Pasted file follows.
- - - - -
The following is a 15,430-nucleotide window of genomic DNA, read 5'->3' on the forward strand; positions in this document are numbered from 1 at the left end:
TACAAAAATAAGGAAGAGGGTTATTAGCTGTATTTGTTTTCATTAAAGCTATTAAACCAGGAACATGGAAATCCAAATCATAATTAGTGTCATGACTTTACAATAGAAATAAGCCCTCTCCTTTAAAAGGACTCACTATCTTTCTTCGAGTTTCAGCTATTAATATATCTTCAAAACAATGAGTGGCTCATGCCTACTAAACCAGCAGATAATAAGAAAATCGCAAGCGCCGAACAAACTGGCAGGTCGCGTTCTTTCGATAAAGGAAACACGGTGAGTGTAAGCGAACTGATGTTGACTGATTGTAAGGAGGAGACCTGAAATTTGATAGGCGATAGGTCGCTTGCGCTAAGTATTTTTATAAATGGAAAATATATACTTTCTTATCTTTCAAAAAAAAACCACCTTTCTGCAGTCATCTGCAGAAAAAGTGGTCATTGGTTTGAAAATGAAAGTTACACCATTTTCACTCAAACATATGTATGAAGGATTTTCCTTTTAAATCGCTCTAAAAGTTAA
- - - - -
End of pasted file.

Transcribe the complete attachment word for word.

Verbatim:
The following is a 15,430-nucleotide window of genomic DNA, read 5'->3' on the forward strand; positions in this document are numbered from 1 at the left end:
TACAAAAATAAGGAAGAGGGTTATTAGCTGTATTTGTTTTCATTAAAGCTATTAAACCAGGAACATGGAAATCCAAATCATAATTAGTGTCATGACTTTACAATAGAAATAAGCCCTCTCCTTTAAAAGGACTCACTATCTTTCTTCGAGTTTCAGCTATTAATATATCTTCAAAACAATGAGTGGCTCATGCCTACTAAACCAGCAGATAATAAGAAAATCGCAAGCGCCGAACAAACTGGCAGGTCGCGTTCTTTCGATAAAGGAAACACGGTGAGTGTAAGCGAACTGATGTTGACTGATTGTAAGGAGGAGACCTGAAATTTGATAGGCGATAGGTCGCTTGCGCTAAGTATTTTTATAAATGGAAAATATATACTTTCTTATCTTTCAAAAAAAAACCACCTTTCTGCAGTCATCTGCAGAAAAAGTGGTCATTGGTTTGAAAATGAAAGTTACACCATTTTCACTCAAACATATGTATGAAGGATTTTCCTTTTAAATCGCTCTAAAAGTTAA